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Figure 7: Inhibition of LCL binding by piceatannol. Increasing concentration of LY294002 or piceatannol were incubated with LCL for 15 min. Cells were then assessed for adhesion as described above. LY294002 caused visible decreases in LCL spreading at concentrations as low as 2.5 μM (asterisk), and inhibited PI(3)K activity, (inset), but did not block attachment at concentrations below 100 μM. The derived IC50 for piceatannol inhibition of adhesion was ∼5 μM. Inhibition of Syk (> 90%), but not the related src family kinase Lyn (18 ± 11%) was assessed by autokinase activity (inset).

Mentions: As an initial approach to testing whether Syk was involved in regulating adhesion to the ECM, LCL were allowed to bind to PB in the presence of either pharmacological inhibitors known to inhibit Syk (piceatannol) or PI(3)K (LY294002 and wortmannin). Adhesion of the LCL to PB was blocked by piceatannol (IC50 ∼5 mM), but was only slightly impacted by the PI(3)K inhibitor LY294002 (Fig. 7). Although LY294002 treated cells attached, they exhibited reduced PI(3)K activity (Fig. 7, inset), failed to spread (data not shown), and were more susceptible to shear force during washing, resulting in an apparent slight inhibition of adhesion. Similar results were obtained with an alternative inhibitor of PI(3)K, wortmannin (increasing effect from 70–80 nM, data not shown). Although selective for the kinase Syk, piceatannol has pleiotropic effects on cells, including the blockade of src family kinases at increased concentrations. However, no significant inhibition of the related src family kinase Lyn (the major src kinase in LCL) was found in these studies at the concentrations of piceatannol used (Fig. 7, inset).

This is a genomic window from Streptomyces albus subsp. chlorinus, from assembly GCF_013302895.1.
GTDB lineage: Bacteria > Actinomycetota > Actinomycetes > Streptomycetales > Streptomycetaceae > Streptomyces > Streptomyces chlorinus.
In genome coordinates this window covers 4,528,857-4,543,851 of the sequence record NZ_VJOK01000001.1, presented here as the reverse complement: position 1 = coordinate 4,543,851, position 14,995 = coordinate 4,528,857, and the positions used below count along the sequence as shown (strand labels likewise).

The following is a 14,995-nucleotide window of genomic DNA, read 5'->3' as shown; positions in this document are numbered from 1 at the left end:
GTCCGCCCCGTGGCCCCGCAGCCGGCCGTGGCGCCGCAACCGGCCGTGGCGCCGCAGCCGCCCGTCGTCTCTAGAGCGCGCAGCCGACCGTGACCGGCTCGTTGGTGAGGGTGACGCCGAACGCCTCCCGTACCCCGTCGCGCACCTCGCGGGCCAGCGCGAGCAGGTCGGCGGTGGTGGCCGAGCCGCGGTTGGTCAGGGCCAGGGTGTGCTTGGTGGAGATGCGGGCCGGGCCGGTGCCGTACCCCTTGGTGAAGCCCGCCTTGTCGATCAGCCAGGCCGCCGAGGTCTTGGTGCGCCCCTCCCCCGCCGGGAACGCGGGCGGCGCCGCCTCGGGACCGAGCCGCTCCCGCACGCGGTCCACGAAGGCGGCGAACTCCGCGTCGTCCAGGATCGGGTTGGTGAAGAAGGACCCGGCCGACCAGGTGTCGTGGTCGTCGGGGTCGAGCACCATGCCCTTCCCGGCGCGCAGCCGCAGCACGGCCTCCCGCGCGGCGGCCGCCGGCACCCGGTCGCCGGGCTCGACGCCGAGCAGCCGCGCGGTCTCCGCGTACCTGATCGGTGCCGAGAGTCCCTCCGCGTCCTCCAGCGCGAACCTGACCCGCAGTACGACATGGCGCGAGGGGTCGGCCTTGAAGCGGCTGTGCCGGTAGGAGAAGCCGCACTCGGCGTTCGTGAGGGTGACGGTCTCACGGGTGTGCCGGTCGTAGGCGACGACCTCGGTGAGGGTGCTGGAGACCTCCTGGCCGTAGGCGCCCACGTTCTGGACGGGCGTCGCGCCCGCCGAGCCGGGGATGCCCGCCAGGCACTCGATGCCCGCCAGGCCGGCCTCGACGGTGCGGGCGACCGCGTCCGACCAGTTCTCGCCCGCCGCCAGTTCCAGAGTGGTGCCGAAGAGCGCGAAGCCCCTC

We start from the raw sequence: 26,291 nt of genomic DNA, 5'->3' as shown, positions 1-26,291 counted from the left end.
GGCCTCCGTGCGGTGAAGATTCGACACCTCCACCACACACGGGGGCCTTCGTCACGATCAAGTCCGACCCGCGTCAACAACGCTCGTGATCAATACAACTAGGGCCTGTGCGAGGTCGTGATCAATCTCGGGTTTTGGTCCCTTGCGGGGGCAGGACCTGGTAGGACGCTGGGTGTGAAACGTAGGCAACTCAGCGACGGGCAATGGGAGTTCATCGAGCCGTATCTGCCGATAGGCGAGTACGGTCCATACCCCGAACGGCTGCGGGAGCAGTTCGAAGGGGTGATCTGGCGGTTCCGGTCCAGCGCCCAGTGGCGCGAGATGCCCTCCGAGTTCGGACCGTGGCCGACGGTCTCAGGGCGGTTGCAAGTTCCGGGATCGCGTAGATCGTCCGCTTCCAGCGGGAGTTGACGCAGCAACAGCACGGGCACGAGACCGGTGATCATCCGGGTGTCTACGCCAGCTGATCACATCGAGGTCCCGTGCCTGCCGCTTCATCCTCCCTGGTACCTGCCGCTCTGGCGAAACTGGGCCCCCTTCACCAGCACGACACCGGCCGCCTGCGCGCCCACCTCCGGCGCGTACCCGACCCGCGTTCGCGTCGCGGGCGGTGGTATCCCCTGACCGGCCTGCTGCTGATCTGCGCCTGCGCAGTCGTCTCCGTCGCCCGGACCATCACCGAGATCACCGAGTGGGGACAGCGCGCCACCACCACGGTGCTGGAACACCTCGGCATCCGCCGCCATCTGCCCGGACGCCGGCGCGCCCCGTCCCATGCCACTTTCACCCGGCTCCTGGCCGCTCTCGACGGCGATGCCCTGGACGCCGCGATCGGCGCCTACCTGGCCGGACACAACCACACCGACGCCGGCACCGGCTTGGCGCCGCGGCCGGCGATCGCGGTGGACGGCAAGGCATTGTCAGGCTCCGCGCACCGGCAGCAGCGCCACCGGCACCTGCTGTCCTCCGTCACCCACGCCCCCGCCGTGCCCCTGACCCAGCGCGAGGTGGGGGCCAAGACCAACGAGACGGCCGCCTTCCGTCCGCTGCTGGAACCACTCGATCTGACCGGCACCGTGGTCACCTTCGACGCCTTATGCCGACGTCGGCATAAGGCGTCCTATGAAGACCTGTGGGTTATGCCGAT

Matrix valency regulates integrin-mediated lymphoid adhesion via Syk kinase.

Stupack DG, Li E, Silletti SA, Kehler JA, Geahlen RL, Hahn K, Nemerow GR, Cheresh DA - J. Cell Biol. (1999)

Inhibition of LCL binding by piceatannol. Increasing  concentration of LY294002 or piceatannol were incubated with  LCL for 15 min. Cells were then assessed for adhesion as described above. LY294002 caused visible decreases in LCL  spreading at concentrations as low as 2.5 μM (asterisk), and inhibited PI(3)K activity, (inset), but did not block attachment at  concentrations below 100 μM. The derived IC50 for piceatannol  inhibition of adhesion was ∼5 μM. Inhibition of Syk (> 90%),  but not the related src family kinase Lyn (18 ± 11%) was assessed by autokinase activity (inset).
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Related In: Results  -  Collection

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Figure 7: Inhibition of LCL binding by piceatannol. Increasing concentration of LY294002 or piceatannol were incubated with LCL for 15 min. Cells were then assessed for adhesion as described above. LY294002 caused visible decreases in LCL spreading at concentrations as low as 2.5 μM (asterisk), and inhibited PI(3)K activity, (inset), but did not block attachment at concentrations below 100 μM. The derived IC50 for piceatannol inhibition of adhesion was ∼5 μM. Inhibition of Syk (> 90%), but not the related src family kinase Lyn (18 ± 11%) was assessed by autokinase activity (inset).